Use this URL to cite or link to this record in EThOS: http://ethos.bl.uk/OrderDetails.do?uin=uk.bl.ethos.636588
Title: Studies of high speed countercurrent chromatography and liquid chromatography-atmospheric pressure ionisation/mass spectrometry in stereoisomeric separations
Author: Whiteside, R. G.
Awarding Body: University of Wales Swansea
Current Institution: Swansea University
Date of Award: 2001
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Abstract:
This thesis describes studies of High Speed Countercurrent Chromatography (HSCCC) and combined Liquid Chromatography-Mass Spectrometry using atmospheric pressure ionisation techniques (LC-API/MA) is stereoisomeric separations related to the pharmaceutical industry. Initially the development of a generic strategy for CCC methodology, which enables this technology to be widely acceptable as a choice for product separation, is discussed. Investigations in the application of HSCCC for chiral separations of diastereomers and enantiomers are also described. Stereoisomeric separations of diastereomers in LC-API/MS are described. In addition, the novel application of enantiomeric separations using cyclodextrin additives in LC-API/MS, are discussed. Chapter 1 gives a general introduction to the thesis. Chapter 2 focuses on the development of a novel generic CCC methodology that can be easily utilised by chromatographers not familiar with CCC technology. Possible correlations between non-chiral separations by CCC, and well established techniques, TLC and HPLC, are discussed through investigations with a range of compounds of varying hydrophobicity using various biphasic solvent systems. The chapter includes an examination of isocratic and gradient elution systems in CCC. Chapter 3 describes the application of cyclodextrins as chiral additives in HPLC and CCC for the enantiomeric separation of chiral drugs. Analytical RP-HPLC is examined as a possible modelling techniques for chiral CCC (Using CDs immobilised in the stationary phase) through investigations of the parameters that effect enantio-separations. This chapter also describes a novel application of the use of on-line mass spectrometry detection for LC chiral separations employing non-volatile cyclodextrins in the mobile phase. The performance of the MS detector is discussed, with regards to reproducibility, linear range of calibration and limits of detection. Optimisation of CCC for the isolation of two pairs of diastereomers from the cinchona alkaloid family; cinchonine and cinchonidine and quinine and quinidine is discussed in chapter 4.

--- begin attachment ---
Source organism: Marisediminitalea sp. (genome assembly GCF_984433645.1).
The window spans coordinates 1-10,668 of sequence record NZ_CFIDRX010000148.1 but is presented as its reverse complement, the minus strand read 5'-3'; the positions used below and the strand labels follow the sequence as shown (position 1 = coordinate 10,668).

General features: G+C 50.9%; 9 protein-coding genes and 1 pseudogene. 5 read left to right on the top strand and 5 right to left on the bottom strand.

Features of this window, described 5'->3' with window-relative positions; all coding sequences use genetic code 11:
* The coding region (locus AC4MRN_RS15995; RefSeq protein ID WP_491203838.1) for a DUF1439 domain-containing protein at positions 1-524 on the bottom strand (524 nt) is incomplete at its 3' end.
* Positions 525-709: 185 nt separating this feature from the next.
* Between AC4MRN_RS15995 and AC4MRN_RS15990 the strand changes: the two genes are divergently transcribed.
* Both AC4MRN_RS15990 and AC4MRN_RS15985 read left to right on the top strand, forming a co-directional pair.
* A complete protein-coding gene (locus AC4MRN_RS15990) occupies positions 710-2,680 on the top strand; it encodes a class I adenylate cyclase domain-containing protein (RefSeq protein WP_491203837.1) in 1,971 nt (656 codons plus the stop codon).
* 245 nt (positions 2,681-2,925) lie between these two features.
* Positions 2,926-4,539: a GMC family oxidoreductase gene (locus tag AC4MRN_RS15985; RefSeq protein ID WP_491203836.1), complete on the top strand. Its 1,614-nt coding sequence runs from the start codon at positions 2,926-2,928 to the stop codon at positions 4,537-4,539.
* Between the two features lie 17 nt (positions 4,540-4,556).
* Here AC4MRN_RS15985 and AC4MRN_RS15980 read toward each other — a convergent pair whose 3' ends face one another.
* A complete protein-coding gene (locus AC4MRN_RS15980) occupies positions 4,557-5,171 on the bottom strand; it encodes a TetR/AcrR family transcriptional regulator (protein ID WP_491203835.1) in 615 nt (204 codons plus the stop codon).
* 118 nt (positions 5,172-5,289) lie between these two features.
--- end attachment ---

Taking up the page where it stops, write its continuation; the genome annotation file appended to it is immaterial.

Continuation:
Supervisor: Not available Sponsor: Not available
Qualification Name: Thesis (Ph.D.) Qualification Level: Doctoral
EThOS ID: uk.bl.ethos.636588  DOI: Not available
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